About a month ago, I took a marvelous hike in Mentryville with Spoondoggie and OLdweeb. Mentryville is an old oil drilling community from the late 1800s which is long since a ghost town. Its history can be found on Wikipedia , and one of the caches takes you to the plaque commemorating “Pico #4”, the first commercially successful oil well in California.
The area is now filled with a satisfying string of caches, and which you can easily see on the geocaching map of this cache:
The first leg of our hike took us back in to the canyon and to the old wells and drilling equipment.
Spoondoggie inspects the pipes:
and gets his picture taken by the informative plaque:
I’ve been out here before for caches and the hike, but knowing the significance of the history of the area always gives me a sense of connection with my home state when I’m out here. About a week later, I visited the Getty Museum with my sister where one of the exhibits we saw was an extensive collection of the first photographs of California, taken in the late 1800s. One of them was of the Pico #4 – fully functional and surrounded by workers! After having seen the site for myself, the photo brought all of the history to life for me.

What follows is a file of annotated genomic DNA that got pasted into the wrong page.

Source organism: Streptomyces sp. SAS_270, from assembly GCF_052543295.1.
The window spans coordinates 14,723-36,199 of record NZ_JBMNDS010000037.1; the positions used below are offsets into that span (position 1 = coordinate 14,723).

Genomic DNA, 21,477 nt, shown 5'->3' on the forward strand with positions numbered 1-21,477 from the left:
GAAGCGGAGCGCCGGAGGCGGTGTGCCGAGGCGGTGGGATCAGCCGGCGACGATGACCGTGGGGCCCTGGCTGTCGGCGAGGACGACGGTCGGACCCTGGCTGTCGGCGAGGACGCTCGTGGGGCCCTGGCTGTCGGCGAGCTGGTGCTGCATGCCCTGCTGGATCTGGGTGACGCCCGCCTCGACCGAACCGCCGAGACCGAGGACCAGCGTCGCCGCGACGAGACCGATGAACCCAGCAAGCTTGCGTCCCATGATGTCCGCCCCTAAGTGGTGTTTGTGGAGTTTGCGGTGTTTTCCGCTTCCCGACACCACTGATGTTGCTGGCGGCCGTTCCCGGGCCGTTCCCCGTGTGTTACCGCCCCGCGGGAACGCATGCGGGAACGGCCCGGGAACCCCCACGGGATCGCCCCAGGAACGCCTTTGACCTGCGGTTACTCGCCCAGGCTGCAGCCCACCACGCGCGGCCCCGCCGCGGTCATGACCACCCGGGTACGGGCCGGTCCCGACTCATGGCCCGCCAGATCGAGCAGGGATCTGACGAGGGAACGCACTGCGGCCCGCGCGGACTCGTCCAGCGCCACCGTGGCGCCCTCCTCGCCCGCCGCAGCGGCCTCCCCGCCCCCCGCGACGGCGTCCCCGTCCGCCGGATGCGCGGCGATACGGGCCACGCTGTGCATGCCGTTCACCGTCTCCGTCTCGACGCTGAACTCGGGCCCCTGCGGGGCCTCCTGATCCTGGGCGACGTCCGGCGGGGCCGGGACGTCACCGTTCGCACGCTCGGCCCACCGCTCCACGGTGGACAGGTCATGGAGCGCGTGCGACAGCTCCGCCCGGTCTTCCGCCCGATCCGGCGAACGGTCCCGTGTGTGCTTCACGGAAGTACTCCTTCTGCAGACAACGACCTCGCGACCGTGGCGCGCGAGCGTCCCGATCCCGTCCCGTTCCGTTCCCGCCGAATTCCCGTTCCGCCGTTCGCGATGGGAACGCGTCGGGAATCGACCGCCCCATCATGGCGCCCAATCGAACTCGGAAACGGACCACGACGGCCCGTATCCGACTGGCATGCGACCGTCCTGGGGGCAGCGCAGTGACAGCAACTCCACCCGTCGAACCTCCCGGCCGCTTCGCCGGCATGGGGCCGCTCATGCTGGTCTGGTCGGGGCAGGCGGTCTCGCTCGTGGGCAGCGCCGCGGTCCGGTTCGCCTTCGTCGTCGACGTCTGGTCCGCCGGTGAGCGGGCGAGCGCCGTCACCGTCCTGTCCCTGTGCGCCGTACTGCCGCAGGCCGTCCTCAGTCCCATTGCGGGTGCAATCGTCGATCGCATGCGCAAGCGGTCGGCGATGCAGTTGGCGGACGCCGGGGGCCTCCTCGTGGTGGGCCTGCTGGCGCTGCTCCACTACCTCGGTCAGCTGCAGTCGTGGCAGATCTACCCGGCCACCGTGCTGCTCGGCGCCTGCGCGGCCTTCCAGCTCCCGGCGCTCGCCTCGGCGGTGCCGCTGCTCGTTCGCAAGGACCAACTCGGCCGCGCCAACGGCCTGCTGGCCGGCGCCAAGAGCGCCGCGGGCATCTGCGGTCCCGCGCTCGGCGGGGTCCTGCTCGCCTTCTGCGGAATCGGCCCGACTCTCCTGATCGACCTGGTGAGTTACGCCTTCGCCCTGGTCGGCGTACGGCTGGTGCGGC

Next, the three of us headed up the hill along a fire road. We saw bobcats tracks in the dried mud along the way:
The higher we got, the more spectacular the vistas we had:
We took a different trail on the way down, a rugged, narrow path that skirted a rocky, storm-torn creek bed:
The water and wind erosion had left some remarkable features:
It had rained recently, so I got to carry half the trail down on my shoes.
Yes, it’s time to get my car detailed again. The first time I hired the guy I use regularly now, he checked out the copious dirt and mud in my car and asked me if I were in construction. I love having evidence of adventure in my floor mats.
Until next week… cache on!